Cardinal Trailer Specs for Bertram 31 Hull

These dimensions were taken from "Buddy Boy", a 1973 FBC. There will be some minor differences between year models and from boat to boat, but if the proper adjustment allowances are designed into the trailer, there should be no significant problems.

Click for larger size images:

The Factory Cradle Diagram for the B31, (PDF format 114K)

The trailer for Gerry Santiago's B31 complete:

Posted By: brianb

Date: Wednesday, 17 November 2004, at 11:07 a.m.

In Response To: Cardinal Dimensions for Trailer (Capt Patrick McCrary)

Very nicely done. I am adding this to my little binder of reference information.

I have been down the road of a couple of trailer purchases, the first being a gooseneck professional hauling trailer that was modified to hold a 31. It is the easiest to manually load and unload a 31. It uses screw pads in a bunch of different places to hold the boat upright, but the boat mainly rests on its keel, which is 100% supported. I have found this trailer to be huge overkill on all but the roughest roads in the US or foreign roads. It can be overloaded, is rated for 22,000lbs, and has moved 29,000, and can lose 4 tires and still support a 31 with little problem on the remaining axle and tires in the overload setting. This trailer has been used for thousands and thousands of miles by myself and others. I use this one less and less due to size, weight, etc. It takes a lot more truck due to its size and weight in addition to the boats.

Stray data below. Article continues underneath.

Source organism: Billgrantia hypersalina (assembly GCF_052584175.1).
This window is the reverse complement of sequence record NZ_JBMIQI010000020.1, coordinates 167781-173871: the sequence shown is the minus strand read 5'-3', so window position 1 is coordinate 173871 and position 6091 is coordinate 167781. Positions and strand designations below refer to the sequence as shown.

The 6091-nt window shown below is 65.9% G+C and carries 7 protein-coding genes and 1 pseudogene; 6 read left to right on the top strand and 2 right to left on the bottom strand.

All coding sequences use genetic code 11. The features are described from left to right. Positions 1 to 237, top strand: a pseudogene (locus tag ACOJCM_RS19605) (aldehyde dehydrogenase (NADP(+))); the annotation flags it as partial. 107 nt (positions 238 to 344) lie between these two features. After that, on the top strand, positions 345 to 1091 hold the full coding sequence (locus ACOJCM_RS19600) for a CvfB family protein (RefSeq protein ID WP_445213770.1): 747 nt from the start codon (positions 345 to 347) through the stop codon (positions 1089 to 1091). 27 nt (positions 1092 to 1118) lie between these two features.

My next trailer was a 18,000lb aluminum trailer that had a keel support added along the back 20' of boat, and the regular 4" wide bunks modified to support and hold the boat upright on the trailer(moved outboard as much as possible), along with a set of double supports in the front of trailer. The key to using this trailer effectively is to tightly strap down the bow to the winch section to avoid flexing of the trailer, and resulting movement. I have trailered a 31 several thousand miles cumulatively on this trailer with no problems, and a cost of about 5,500 wholesale new from Florida. I use this one more often lately, especially if I do not have to manually load and unload the boat. I also use this one currently at ramps to splash and haul out my boats with few problems.

I have also on occassion moved a EMPTY hull on a aluminum 12,000lb stock aluminum boat trailer with great success. I would not recommend this trailer to use on a loaded boat.

Some key things to I have found are to properly support the keel, use tires that are overrated for the load, and do strap the boat down to the trailer, it will move. It would be very nice to have one of Pat's designed tow bits on the bow to effectively hold the bow tightly. Also have enough truck to STOP the load, any small truck can move a load, but if you cannot stop it safely you are screwed.



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